Unit testing with junit and mockito

If it’s not tested, it’s broken. – Bruce Eckel

I’m a great fan of reliable software. And as a software developer I only want to create software that works reliable. In my opinion crashes in any software (or even worse: data loss) cause distrust from the user. Would you want to run a piece of software that crashes? I wouldn’t. That’s why I think that testing software (and finding crashes before your user does) is a very important part of software development.

So how do we test software? As usual Wikipedia knows lot’s of testing types. You see, there is a large amount of ways to test software. I’ll focus on testing typically done by software developers: unit testing. Unit testing is done, as the name suggests, one a „unit“ of the software. I prefer to use my classes and their methods as my units, others might do differently. So let’s start with a trivial example unit, the SomeDao:

package de.egore911.test;
import javax.inject.Inject;
import javax.persistence.EntityManager;
import javax.persistence.Id;

public class SomeDao {
	public static class Some {
		@Id public Integer id;
	}

	@Inject private EntityManager em;

	protected EntityManager getEntityManager() { return em; }

	public Some comeGetSome(Integer id) {
		return getEntityManager().find(Some.class, id);
	}
}

This code is really simple. We have a DAO (data access object) which is able to load entities of the type Some by their ID. The class itself uses CDI to inject the EntityManager instance. This is a very common type of class I’ve seen in lots of web projects, but how to test this unit? At first glance it depends on an injection framework, which needs an entity-manager, which needs a database, which needs dummy data. This is a lot and lot’s of things could cause the test to fail that should not be part of this unit test (e.g. the database was not available). So we need to have a mock object for the EntityManager, which does not actually need to be injected and also does not need a database. This is where mockito comes into play.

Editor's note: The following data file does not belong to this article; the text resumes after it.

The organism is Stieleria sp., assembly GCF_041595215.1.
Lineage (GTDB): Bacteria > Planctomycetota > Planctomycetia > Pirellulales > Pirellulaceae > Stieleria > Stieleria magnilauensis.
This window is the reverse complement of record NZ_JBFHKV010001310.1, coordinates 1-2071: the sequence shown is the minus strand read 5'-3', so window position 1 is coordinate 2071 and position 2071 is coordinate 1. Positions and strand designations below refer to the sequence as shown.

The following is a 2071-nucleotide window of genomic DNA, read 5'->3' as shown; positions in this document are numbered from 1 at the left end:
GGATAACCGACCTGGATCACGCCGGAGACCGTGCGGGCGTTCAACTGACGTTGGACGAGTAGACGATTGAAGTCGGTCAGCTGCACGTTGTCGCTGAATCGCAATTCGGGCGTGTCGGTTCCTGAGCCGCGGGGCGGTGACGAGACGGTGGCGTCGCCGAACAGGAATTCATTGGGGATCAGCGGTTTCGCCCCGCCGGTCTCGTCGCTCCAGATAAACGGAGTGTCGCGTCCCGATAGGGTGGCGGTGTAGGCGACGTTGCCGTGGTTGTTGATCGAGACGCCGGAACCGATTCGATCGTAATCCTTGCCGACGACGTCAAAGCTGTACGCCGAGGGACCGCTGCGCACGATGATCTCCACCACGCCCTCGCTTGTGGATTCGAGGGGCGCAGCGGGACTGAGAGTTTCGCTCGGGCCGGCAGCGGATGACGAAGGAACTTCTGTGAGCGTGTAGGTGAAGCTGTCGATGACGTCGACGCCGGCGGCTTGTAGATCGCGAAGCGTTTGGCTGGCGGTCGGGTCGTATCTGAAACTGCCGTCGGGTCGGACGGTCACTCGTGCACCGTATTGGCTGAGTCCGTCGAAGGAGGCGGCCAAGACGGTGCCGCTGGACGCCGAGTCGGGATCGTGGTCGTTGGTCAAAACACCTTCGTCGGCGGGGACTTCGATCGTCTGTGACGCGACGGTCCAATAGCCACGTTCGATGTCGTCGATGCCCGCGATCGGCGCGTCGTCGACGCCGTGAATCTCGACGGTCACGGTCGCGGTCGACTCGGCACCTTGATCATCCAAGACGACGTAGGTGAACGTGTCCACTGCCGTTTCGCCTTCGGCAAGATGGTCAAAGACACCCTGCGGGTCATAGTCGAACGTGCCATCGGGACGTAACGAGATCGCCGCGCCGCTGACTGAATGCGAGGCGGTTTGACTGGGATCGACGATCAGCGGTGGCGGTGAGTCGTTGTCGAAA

import javax.persistence.EntityManager;

import org.junit.Assert;
import org.junit.Test;
import org.mockito.Mockito;

public class SomeDaoTest {

	@Test
	public void testComeGetSome() {
		// Mock the EntityManager to return our dummy element
		Some dummy = new Some();
		EntityManager em = Mockito.mock(EntityManager.class);
		Mockito.when(em.find(Some.class, 1234)).thenReturn(dummy);

		// Mock the SomeDao to use our EntityManager
		SomeDao someDao = Mockito.mock(SomeDao.class);
		Mockito.when(someDao.comeGetSome(1234)).thenCallRealMethod();
		Mockito.when(someDao.getEntityManager()).thenReturn(em);

		// Perform the actual test
		Assert.assertSame(dummy, someDao.comeGetSome(1234));
		Assert.assertNull(someDao.comeGetSome(4321));
	}
}

You can see that this is fairly simple. First you mock an EntityManager that will return a dummy object when the EntityManager.find() method called. Then we make sure our mocked EntityManager is returned when SomeDao.getEntityManager() is called and also the real SomeDao.comeGetSome() is invoked. Of course all this could be done using reflection ourselves, but mockito does all this groundwork for us.

Mockito offers some other nice features, but my primary use is stubbing method calls.

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